It is easy to get it to work, but there's ample room for experimentation and optimization and it takes considerations on electronics, mechanics and software, so it's a gem for a part of a school project, where you can either make a base line version and be done with it, or show off the skills you've got.
Regards,
Søren

A rather fast and fairly heavy robot with quite large wheels needs what? A lot of power?
Please remember...
Engineering is based on numbers - not adjectives

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Re: Indoor Positioning System
« Reply #13 on: December 15, 2011, 05:52:44 AM »
Thanks for the replies. This should make it a lot easier. The cart is actually 8feet by 8feet and the stage is probably 100feet by 50feet.

Offline adanvasco

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Re: Indoor Positioning System
« Reply #14 on: December 15, 2011, 07:30:59 AM »
What is the cart going to do? Just move randomly or do something more trivial? In order to avoid people you could use pir or the sort and halt whatever the bot is doing on getting too close to someone.
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Re: Indoor Positioning System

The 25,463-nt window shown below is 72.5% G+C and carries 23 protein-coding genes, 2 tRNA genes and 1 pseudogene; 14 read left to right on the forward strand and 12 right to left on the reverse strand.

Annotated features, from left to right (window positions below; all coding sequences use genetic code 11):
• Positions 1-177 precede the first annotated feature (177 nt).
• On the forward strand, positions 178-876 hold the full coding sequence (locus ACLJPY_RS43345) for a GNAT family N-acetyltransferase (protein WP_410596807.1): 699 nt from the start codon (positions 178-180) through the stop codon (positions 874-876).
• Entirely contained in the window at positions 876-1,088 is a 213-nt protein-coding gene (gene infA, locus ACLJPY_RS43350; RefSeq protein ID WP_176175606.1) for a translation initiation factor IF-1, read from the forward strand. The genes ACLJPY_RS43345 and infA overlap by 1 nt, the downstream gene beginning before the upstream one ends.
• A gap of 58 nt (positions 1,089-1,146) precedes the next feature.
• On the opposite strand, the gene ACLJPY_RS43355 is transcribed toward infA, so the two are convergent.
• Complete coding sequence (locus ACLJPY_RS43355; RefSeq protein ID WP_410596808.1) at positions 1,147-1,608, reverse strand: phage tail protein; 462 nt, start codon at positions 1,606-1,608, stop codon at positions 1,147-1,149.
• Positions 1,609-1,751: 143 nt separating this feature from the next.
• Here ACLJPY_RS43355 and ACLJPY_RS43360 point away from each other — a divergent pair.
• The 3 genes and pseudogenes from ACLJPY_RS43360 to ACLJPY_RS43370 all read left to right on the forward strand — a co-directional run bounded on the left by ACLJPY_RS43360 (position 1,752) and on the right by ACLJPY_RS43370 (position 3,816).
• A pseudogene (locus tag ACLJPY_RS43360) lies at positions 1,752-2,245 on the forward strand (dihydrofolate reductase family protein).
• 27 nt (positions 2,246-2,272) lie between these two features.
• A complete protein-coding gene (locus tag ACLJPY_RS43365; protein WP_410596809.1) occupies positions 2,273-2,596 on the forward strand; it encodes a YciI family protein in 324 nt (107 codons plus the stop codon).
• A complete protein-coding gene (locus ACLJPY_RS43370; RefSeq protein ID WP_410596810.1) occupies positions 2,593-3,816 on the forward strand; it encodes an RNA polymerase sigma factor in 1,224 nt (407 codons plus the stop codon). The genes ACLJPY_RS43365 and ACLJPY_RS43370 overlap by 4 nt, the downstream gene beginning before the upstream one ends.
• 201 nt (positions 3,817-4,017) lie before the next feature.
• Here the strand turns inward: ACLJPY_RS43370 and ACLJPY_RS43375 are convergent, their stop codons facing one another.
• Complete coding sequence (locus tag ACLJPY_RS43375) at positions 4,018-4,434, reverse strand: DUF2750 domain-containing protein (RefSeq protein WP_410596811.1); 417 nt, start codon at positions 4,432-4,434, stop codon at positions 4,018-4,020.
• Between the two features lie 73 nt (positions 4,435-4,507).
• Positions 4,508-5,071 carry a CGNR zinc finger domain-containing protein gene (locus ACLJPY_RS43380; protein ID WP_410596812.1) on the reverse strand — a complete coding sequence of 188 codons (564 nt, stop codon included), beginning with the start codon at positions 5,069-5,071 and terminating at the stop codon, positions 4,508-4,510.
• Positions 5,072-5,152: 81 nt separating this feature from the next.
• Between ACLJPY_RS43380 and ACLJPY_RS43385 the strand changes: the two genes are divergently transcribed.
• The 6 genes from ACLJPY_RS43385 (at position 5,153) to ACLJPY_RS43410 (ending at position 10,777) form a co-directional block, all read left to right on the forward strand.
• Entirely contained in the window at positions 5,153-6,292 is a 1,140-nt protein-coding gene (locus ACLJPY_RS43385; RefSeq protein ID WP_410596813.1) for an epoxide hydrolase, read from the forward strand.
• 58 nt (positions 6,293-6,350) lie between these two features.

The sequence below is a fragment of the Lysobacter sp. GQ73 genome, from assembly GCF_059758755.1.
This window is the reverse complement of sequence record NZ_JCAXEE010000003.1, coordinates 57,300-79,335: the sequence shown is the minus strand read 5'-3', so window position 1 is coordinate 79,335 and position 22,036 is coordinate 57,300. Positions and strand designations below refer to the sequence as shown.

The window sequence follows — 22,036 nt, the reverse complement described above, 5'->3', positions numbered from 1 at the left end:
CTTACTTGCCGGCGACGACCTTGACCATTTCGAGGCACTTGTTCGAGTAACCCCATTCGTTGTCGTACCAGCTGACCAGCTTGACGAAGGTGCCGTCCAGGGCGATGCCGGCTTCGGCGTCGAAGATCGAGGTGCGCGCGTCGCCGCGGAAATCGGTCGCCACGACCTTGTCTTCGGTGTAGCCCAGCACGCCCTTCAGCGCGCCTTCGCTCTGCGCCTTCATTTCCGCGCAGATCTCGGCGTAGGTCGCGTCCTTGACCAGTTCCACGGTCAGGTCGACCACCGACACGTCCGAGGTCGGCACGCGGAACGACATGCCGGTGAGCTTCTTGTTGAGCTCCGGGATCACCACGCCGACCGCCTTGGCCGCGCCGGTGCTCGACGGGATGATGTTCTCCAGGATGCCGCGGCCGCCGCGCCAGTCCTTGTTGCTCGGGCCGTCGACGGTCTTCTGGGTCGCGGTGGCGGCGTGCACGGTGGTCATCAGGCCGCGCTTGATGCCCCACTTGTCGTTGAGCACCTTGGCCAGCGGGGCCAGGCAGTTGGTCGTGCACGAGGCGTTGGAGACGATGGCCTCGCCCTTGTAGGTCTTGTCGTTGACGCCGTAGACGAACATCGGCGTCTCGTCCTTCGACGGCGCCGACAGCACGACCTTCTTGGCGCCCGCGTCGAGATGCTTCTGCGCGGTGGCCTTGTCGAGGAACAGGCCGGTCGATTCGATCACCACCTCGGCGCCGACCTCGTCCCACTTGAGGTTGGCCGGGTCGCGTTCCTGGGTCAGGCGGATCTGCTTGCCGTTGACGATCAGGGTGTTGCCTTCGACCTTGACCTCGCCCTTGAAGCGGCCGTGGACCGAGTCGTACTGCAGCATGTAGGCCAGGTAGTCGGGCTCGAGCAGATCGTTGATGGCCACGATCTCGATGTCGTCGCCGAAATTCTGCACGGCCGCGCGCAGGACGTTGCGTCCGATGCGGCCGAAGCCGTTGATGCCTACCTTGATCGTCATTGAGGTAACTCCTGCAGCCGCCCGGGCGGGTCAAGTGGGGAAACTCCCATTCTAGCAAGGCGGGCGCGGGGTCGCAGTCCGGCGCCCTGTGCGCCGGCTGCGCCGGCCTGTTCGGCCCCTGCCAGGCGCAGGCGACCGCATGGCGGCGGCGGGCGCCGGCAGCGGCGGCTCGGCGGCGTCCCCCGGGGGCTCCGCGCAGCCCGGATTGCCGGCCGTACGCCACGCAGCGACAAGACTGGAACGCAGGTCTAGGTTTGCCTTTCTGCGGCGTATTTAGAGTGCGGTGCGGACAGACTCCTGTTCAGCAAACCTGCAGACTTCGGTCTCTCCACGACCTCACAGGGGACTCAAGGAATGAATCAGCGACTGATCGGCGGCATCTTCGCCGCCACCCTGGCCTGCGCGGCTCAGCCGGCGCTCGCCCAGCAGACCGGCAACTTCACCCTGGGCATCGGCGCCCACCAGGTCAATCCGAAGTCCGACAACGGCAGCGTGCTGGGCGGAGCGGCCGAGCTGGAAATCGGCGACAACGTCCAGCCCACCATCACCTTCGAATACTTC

« Reply #15 on: December 15, 2011, 07:10:27 PM »
The cart will follow a predetermined route to various points. It will have to watch out for people and/or objects that may be in it's path.

Offline Soeren

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Re: Indoor Positioning System
« Reply #16 on: December 15, 2011, 10:47:16 PM »
Hi,

The cart will follow a predetermined route to various points.
Then you can just make it a line follower and put tape of a contrasting color on the stage floor (or use a wire with a single frequency and make it a wire follower).

If you want it invisible, you can paint the line with an UV dye and use UV-LEDs on the line sensor. This dye shifts the specter of the UV light into visible light - you have probably seen spy toy pens that you can write "secret messages" with, only to be seen under UV light.